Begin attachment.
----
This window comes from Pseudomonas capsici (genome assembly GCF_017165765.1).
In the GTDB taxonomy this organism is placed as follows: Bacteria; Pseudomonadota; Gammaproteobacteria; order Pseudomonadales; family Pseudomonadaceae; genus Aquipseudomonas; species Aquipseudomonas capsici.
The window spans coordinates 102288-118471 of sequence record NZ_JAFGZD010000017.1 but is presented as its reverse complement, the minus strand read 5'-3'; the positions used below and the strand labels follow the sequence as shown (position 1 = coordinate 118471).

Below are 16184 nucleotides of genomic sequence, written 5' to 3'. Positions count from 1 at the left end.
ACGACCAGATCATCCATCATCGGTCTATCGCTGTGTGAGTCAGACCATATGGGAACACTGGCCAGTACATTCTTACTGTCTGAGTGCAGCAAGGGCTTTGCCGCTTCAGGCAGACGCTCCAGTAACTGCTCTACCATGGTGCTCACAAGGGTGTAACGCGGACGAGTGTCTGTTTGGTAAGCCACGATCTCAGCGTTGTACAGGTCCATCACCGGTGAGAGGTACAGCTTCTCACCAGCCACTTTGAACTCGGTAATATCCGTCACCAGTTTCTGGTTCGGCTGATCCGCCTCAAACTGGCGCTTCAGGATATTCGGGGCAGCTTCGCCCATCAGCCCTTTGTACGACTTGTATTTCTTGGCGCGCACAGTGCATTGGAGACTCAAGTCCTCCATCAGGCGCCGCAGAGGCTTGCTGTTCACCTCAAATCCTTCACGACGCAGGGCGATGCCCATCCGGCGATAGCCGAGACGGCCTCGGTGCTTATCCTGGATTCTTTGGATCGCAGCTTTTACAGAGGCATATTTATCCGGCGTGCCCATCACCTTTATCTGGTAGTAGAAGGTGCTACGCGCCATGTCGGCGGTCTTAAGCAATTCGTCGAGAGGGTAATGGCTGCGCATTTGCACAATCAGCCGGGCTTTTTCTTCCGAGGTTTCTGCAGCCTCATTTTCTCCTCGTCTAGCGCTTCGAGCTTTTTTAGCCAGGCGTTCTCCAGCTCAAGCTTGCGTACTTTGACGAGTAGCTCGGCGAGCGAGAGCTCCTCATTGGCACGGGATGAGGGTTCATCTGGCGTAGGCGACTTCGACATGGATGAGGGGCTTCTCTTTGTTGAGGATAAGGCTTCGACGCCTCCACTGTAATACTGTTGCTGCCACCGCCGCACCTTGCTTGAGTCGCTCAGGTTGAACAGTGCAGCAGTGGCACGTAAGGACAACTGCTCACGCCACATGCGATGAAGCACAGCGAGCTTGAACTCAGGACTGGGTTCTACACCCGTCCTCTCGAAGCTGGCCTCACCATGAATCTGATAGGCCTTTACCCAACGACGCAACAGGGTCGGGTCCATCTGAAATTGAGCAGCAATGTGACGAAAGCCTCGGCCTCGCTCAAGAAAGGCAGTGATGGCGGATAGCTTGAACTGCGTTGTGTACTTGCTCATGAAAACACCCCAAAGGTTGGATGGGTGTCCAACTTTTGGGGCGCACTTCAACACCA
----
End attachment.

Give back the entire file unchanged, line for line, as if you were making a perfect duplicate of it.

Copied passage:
This window comes from Pseudomonas capsici (genome assembly GCF_017165765.1).
In the GTDB taxonomy this organism is placed as follows: Bacteria; Pseudomonadota; Gammaproteobacteria; order Pseudomonadales; family Pseudomonadaceae; genus Aquipseudomonas; species Aquipseudomonas capsici.
The window spans coordinates 102288-118471 of sequence record NZ_JAFGZD010000017.1 but is presented as its reverse complement, the minus strand read 5'-3'; the positions used below and the strand labels follow the sequence as shown (position 1 = coordinate 118471).

Below are 16184 nucleotides of genomic sequence, written 5' to 3'. Positions count from 1 at the left end.
ACGACCAGATCATCCATCATCGGTCTATCGCTGTGTGAGTCAGACCATATGGGAACACTGGCCAGTACATTCTTACTGTCTGAGTGCAGCAAGGGCTTTGCCGCTTCAGGCAGACGCTCCAGTAACTGCTCTACCATGGTGCTCACAAGGGTGTAACGCGGACGAGTGTCTGTTTGGTAAGCCACGATCTCAGCGTTGTACAGGTCCATCACCGGTGAGAGGTACAGCTTCTCACCAGCCACTTTGAACTCGGTAATATCCGTCACCAGTTTCTGGTTCGGCTGATCCGCCTCAAACTGGCGCTTCAGGATATTCGGGGCAGCTTCGCCCATCAGCCCTTTGTACGACTTGTATTTCTTGGCGCGCACAGTGCATTGGAGACTCAAGTCCTCCATCAGGCGCCGCAGAGGCTTGCTGTTCACCTCAAATCCTTCACGACGCAGGGCGATGCCCATCCGGCGATAGCCGAGACGGCCTCGGTGCTTATCCTGGATTCTTTGGATCGCAGCTTTTACAGAGGCATATTTATCCGGCGTGCCCATCACCTTTATCTGGTAGTAGAAGGTGCTACGCGCCATGTCGGCGGTCTTAAGCAATTCGTCGAGAGGGTAATGGCTGCGCATTTGCACAATCAGCCGGGCTTTTTCTTCCGAGGTTTCTGCAGCCTCATTTTCTCCTCGTCTAGCGCTTCGAGCTTTTTTAGCCAGGCGTTCTCCAGCTCAAGCTTGCGTACTTTGACGAGTAGCTCGGCGAGCGAGAGCTCCTCATTGGCACGGGATGAGGGTTCATCTGGCGTAGGCGACTTCGACATGGATGAGGGGCTTCTCTTTGTTGAGGATAAGGCTTCGACGCCTCCACTGTAATACTGTTGCTGCCACCGCCGCACCTTGCTTGAGTCGCTCAGGTTGAACAGTGCAGCAGTGGCACGTAAGGACAACTGCTCACGCCACATGCGATGAAGCACAGCGAGCTTGAACTCAGGACTGGGTTCTACACCCGTCCTCTCGAAGCTGGCCTCACCATGAATCTGATAGGCCTTTACCCAACGACGCAACAGGGTCGGGTCCATCTGAAATTGAGCAGCAATGTGACGAAAGCCTCGGCCTCGCTCAAGAAAGGCAGTGATGGCGGATAGCTTGAACTGCGTTGTGTACTTGCTCATGAAAACACCCCAAAGGTTGGATGGGTGTCCAACTTTTGGGGCGCACTTCAACACCA